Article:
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Should Green Governments Give Priority to Environmental Policies over Growth-Enhancing Policies?

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Author Info

  • George Economides
  • Apostolis Philippopoulos

Abstract

This paper studies the properties of second-best optimal policy in a standard general equilibrium model of growth augmented with renewable natural resources. The government chooses its policy instruments (the income tax rate and the allocation of collected tax revenues between public investment and environmental policy) to solve a Ramsey-type policy problem. The main result is that, the more the citizens care about the environment, the more growth-enhancing policies the government finds it optimal to choose in the long run. This is because when citizens care about the environment, this requires tax revenues for environmental policy and can be only achieved by large tax bases and high growth. Thus, only growing economies can afford to care about the environment. This is the case even if pollution occurs as a by-product of output produced.

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Bibliographic Info

Paper provided by CESifo Group Munich in its series CESifo Working Paper Series with number 1433.

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Date of creation: 2005
Date of revision:
Handle: RePEc:ces:ceswps:_1433

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Related research

Keywords: second-best policy; natural resources; economic growth;

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References

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  1. Gene M. Grossman & Alan B. Krueger, 1994. "Economic Growth and the Environment," NBER Working Papers 4634, National Bureau of Economic Research, Inc.
  2. Casey B. Mulligan & Xavier Sala-i-Martin, 1992. "Transitional Dynamics in Two-Sector Models of Endogenous Growth," NBER Working Papers 3986, National Bureau of Economic Research, Inc.
  3. Lans Bovenberg, A. & Smulders, Sjak, 1995. "Environmental quality and pollution-augmenting technological change in a two-sector endogenous growth model," Journal of Public Economics, Elsevier, vol. 57(3), pages 369-391, July.
  4. Larry E. Jones & Rodolfo E. Manuelli, 2000. "Endogenous policy choice: the case of pollution and growth," Staff Report 276, Federal Reserve Bank of Minneapolis.
  5. Benhabib, Jess & Farmer, Roger E.A., 1999. "Indeterminacy and sunspots in macroeconomics," Handbook of Macroeconomics, in: J. B. Taylor & M. Woodford (ed.), Handbook of Macroeconomics, edition 1, volume 1, chapter 6, pages 387-448 Elsevier.
  6. Park, Hyun & Philippopoulos, Apostolis, 2004. "Indeterminacy and fiscal policies in a growing economy," Journal of Economic Dynamics and Control, Elsevier, vol. 28(4), pages 645-660, January.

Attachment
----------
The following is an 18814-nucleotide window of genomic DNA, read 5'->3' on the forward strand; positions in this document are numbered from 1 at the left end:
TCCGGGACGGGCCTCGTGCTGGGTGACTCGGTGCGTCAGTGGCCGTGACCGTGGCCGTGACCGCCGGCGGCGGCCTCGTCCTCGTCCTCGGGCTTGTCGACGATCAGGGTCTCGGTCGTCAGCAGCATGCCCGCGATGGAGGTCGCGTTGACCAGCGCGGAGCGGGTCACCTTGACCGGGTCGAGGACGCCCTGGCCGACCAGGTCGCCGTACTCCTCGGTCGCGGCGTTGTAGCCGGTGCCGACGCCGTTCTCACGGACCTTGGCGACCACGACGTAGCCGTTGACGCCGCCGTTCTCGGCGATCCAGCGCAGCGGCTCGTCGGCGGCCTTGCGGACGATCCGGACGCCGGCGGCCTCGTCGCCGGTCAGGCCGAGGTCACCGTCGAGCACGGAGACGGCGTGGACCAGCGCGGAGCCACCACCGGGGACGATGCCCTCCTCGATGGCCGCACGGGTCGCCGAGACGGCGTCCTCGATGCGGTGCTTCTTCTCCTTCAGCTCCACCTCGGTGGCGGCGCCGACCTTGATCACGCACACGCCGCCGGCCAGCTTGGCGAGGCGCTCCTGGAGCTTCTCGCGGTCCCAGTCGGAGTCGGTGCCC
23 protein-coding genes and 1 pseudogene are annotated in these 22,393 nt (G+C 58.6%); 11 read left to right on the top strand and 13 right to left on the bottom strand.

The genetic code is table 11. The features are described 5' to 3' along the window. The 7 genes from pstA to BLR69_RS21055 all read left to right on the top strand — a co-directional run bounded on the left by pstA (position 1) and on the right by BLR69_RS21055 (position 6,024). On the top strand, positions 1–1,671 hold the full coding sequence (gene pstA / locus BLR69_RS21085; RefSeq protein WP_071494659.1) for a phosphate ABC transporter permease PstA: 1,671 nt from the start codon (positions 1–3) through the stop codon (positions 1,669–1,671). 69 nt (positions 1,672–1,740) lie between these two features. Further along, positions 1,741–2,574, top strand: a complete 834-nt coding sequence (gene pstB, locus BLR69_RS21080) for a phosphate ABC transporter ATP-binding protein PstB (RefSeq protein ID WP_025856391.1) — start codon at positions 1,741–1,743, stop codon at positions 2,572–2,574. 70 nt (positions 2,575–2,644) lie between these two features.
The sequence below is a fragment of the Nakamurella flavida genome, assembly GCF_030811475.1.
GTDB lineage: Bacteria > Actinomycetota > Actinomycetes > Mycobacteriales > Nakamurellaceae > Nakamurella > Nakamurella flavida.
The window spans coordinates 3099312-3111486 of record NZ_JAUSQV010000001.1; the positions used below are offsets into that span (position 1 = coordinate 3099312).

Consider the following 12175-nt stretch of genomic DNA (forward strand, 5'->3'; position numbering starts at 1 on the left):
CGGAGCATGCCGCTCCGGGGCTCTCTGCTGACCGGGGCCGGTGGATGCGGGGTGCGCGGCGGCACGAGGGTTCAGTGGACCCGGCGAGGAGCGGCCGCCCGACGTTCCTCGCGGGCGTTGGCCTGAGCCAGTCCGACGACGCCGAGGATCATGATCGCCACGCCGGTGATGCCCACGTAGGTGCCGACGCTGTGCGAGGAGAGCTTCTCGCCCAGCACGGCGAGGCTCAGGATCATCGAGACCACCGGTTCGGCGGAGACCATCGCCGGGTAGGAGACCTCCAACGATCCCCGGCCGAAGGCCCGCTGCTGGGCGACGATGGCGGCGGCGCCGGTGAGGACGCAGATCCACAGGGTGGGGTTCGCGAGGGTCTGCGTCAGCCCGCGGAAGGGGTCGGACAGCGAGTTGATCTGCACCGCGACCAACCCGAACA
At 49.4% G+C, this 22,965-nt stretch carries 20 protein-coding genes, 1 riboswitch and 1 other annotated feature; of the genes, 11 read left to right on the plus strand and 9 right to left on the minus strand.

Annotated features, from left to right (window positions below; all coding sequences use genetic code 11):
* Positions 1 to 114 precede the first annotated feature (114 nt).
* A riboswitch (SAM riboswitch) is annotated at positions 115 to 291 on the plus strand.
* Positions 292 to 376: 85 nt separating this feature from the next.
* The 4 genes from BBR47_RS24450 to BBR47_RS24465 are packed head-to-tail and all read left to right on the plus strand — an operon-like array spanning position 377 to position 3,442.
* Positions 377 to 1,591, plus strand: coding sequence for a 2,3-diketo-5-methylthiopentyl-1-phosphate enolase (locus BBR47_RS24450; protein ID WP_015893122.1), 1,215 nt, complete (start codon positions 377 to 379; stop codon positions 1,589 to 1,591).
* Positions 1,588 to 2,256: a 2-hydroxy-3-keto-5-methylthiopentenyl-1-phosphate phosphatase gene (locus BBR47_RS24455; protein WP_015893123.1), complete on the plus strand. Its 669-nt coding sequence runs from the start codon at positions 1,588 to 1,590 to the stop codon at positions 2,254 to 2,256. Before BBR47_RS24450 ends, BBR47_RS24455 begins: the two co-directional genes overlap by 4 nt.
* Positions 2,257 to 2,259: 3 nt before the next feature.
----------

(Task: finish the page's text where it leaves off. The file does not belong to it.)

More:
7. Frederick Ploeg & Cees Withagen, 1991. "Pollution control and the Ramsey problem," Environmental & Resource Economics, European Association of Environmental and Resource Economists, vol. 1(2), pages 215-236, June.
  8. Bovenberg, A.L. & Smulders, J.A., 1996. "Transitional impacts of environmental policy in an endogenous growth model," Open Access publications from Tilburg University urn:nbn:nl:ui:12-73103, Tilburg University.
  9. Bovenberg, A.L. & Smulders, S., 1993. "Environmental Quality and Pollution-Saving Technological Change in Two- Sector Endogenous Growth Model," Papers 9321, Tilburg - Center for Economic Research.
  10. George Economides & Apostolis Philippopoulos, 2003. "Are Nash Tax Rates too Low or Too High? The Role of Endogenous Growth in Models with Public Goods," Review of Economic Dynamics, Elsevier for the Society for Economic Dynamics, vol. 6(1), pages 37-53, January.
  11. John, A & Pecchenino, R, 1994. "An Overlapping Generations Model of Growth and the Environment," Economic Journal, Royal Economic Society, vol. 104(427), pages 1393-1410, November.
  12. Beverly Hirtle, 2008. "Credit derivatives and bank credit supply," Staff Reports 276, Federal Reserve Bank of New York.
  13. Kolstad, Charles D. & Krautkraemer, Jeffrey A., 1993. "Natural resource use and the environment," Handbook of Natural Resource and Energy Economics, in: A. V. Kneese† & J. L. Sweeney (ed.), Handbook of Natural Resource and Energy Economics, edition 1, volume 3, chapter 26, pages 1219-1265 Elsevier.
  14. Barro, Robert J, 1990. "Government Spending in a Simple Model of Endogenous Growth," Journal of Political Economy, University of Chicago Press, vol. 98(5), pages S103-26, October.
  15. Ligthart, J.E. & Ploeg, F. van der, 1994. "Pollution, the cost of public funds and endogenous growth," Open Access publications from Tilburg University urn:nbn:nl:ui:12-376258, Tilburg University.
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Cited by:
  1. Dirk Niepelt & Martin Gonzalez-Eiras, 2007. "Sustaining Social Security," 2007 Meeting Papers 95, Society for Economic Dynamics.
  2. Goenka, A. & Jafarey, S. & Pouliot, W., 2012. "Pollution, mortality and optimal environmental policy," Working Papers 12/07, Department of Economics, City University London.

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